It can be difficult to focus on your exact target audience.
I advocate blogging to just about every person I encounter.
There are many reasons blogs are a beneficial way to spend time for various people in various professions.
Business professionals can grow a following of folks that share interests in various products and services.
Community leaders and non-profits can grow a following of folks with similar demographics to foster understanding and tolerance.
Newly graduated college students can create a blog that demonstrates their worth vs. the other recent graduates as well as their worth against experienced workers. (This is vital in today’s employment environment).
The biggest reason, I feel, blogs are beneficial for most everyone is the ability to regular, relevant content to an audience. The nature of blogging fosters a following or community with specific interests. Blogging creates a type of list – a term used frequently in the direct mailing and email industry. And most professionals in those industries will tell you, “The money is in the list”.
After most folks realize the benefits of creating a blog, they begin writing content and experimenting with their posts to find out who their audience is. This is a great learning experience for most, but something that is difficult for bloggers both new and experienced is determining the single target audience member.
Single Target Audience Member
Often when I read blogs that are right on the cusp of breaking out with great traffic and attention, I’ll see posts that seem to target different audiences.
One post may cover how to use food plots to attract deer while the next may cover how to blog about deer.
It’s an easy mistake to make (I’ve done it) to blog about something not on topic with what you’re building your audience around. There will probably be some readers that want to read about how to blog about deer, but for the most part, in this example, the readers want to know how to hunt deer.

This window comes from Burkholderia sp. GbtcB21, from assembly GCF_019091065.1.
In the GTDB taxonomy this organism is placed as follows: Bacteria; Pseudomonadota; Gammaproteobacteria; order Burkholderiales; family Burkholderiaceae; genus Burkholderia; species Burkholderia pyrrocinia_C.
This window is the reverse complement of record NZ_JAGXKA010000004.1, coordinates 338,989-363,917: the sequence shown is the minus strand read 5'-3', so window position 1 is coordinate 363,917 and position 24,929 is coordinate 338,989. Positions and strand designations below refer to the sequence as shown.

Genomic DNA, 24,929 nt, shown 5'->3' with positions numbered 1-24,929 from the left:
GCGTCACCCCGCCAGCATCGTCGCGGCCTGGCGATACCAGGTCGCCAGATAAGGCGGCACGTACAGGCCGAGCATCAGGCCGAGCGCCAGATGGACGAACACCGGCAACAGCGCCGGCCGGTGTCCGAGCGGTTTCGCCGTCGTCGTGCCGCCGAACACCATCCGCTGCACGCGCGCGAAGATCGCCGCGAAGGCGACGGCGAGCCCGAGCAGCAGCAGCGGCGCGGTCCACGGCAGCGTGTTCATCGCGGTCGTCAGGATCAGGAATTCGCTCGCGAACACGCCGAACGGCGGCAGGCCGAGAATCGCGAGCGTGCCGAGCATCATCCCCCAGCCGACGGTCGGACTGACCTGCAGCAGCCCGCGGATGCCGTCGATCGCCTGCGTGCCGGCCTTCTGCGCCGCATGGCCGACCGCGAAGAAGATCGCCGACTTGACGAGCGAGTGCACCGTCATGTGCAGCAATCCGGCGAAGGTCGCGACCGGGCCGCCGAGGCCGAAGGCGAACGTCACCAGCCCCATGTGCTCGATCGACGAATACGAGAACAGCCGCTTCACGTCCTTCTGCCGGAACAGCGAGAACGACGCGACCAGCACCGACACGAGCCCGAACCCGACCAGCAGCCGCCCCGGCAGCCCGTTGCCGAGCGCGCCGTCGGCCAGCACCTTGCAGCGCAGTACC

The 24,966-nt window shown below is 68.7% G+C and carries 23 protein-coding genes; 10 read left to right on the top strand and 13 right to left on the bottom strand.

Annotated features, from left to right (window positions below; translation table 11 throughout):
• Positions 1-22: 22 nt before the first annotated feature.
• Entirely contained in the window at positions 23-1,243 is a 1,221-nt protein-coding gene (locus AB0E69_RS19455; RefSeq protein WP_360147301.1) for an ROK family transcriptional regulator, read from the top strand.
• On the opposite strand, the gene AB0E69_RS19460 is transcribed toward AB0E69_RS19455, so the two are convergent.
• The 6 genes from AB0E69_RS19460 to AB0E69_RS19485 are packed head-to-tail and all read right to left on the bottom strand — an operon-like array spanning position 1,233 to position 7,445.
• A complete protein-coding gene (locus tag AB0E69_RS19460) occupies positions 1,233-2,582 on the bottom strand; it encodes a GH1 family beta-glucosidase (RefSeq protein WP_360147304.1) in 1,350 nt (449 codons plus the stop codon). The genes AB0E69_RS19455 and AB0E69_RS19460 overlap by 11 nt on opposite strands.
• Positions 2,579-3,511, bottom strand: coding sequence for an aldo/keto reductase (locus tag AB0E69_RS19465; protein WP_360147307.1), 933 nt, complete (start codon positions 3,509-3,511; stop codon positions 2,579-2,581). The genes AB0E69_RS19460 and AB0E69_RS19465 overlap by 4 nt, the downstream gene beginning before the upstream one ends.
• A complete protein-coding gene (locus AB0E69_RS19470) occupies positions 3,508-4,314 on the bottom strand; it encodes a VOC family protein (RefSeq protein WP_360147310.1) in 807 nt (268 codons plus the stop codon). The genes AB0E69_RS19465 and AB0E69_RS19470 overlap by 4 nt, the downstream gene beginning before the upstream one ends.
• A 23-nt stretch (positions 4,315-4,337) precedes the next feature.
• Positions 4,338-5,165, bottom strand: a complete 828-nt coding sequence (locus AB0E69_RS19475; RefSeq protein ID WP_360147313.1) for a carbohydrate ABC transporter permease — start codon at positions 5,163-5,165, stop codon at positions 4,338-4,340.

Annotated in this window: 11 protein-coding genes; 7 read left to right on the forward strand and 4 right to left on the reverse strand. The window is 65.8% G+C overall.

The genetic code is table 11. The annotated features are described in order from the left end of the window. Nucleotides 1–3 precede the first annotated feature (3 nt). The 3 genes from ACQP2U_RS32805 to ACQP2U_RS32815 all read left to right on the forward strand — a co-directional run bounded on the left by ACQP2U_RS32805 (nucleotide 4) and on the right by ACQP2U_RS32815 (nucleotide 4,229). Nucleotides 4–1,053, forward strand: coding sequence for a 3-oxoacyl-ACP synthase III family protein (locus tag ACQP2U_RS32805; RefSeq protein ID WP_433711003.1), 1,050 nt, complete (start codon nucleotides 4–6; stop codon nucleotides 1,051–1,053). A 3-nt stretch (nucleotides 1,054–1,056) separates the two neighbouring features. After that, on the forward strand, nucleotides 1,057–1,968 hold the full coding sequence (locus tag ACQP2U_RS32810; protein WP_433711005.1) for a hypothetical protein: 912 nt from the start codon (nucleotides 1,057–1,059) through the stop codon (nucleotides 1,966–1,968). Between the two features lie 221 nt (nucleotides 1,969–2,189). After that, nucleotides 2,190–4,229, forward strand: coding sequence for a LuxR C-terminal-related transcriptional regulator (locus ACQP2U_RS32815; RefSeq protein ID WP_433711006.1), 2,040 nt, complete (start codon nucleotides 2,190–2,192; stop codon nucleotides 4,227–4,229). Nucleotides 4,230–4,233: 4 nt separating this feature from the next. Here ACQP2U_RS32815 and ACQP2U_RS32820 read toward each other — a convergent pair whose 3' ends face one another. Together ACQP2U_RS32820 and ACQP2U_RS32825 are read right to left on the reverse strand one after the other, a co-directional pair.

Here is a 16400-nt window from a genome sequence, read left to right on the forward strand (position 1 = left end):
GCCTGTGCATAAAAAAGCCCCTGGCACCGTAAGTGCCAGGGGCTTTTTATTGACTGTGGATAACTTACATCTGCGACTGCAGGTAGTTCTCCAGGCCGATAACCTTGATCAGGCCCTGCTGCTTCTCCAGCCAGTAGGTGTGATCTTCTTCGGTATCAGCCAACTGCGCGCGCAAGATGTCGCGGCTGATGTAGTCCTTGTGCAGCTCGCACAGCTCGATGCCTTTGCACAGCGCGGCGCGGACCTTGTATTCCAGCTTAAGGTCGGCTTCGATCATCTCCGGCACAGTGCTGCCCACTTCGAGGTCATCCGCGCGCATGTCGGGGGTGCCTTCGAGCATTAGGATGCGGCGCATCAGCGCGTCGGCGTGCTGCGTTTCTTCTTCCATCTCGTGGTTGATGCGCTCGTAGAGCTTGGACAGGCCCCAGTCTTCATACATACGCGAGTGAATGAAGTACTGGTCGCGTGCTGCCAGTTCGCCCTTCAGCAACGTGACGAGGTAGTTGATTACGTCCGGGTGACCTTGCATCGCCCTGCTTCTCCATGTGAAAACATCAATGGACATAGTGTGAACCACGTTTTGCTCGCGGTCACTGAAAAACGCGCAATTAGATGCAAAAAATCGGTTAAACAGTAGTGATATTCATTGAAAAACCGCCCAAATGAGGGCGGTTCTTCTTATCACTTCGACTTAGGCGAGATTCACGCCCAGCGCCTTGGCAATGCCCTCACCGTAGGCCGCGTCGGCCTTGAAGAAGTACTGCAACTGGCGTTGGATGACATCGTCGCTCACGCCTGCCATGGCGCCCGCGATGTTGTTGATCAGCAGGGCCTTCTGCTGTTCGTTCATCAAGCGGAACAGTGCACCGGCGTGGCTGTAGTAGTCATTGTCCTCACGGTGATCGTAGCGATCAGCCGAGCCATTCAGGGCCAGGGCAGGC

The key to successful blogging is determining the one person you’re writing your posts for.
With each post you write, think about your audience and get it down to one person. The person can be fictional, but I like using actual folks when I’m crafting a post. It seems to help with the words I use, the tone I use, and the way I cover a topic. It also helps me keep posting somewhat regularly, which is important for maintaining loyalty and repetitive visits from your core audience.
I stray sometimes for the sake of shaking things up – for my own sake to keep things fresh and for the sake of the readers. There is always the temptation to expand the audience and grow in scale, which is usually a good thing – having more readers. It’s a balancing act – writing quality, focused content while growing your audience as large as you can.
Multiple Target Audience Members
As I just mentioned, writing to multiple audiences can work for some bloggers if done correctly. And there is no, one way to do it correctly.
A situation where writing to a different audience may work:
Blog: Dave’s Hunting Blog – Deer hunting tips
Normal Post: How to Use Food Plots to Attract Deer
Multiple Audience Post: What Hunting Companies Are Doing Wrong
The multiple audience post will cover the things hunting companies are doing wrong in serving their customers: hunters. This post has the potential to both generate discussion amongst the hunters that agree with Dave and the companies that may stumble upon the blog post and realize there is an audience on the blog they can connect with while improving their service.
This post is mostly a reminder to me that my single target audience member for this blog is hunting bloggers. There are other folks that read this blog and that is wonderful, but for the most part, I try to write every post with a single person in mind as the audience: a dedicated blogger in the hunting industry. Sometimes I forget and you’ll see posts that are irrelevant to this person, but I try to stay on task.
What are your thoughts on writing for a single person?
Have you had success with a different strategy?
Please share your observations in the comments.
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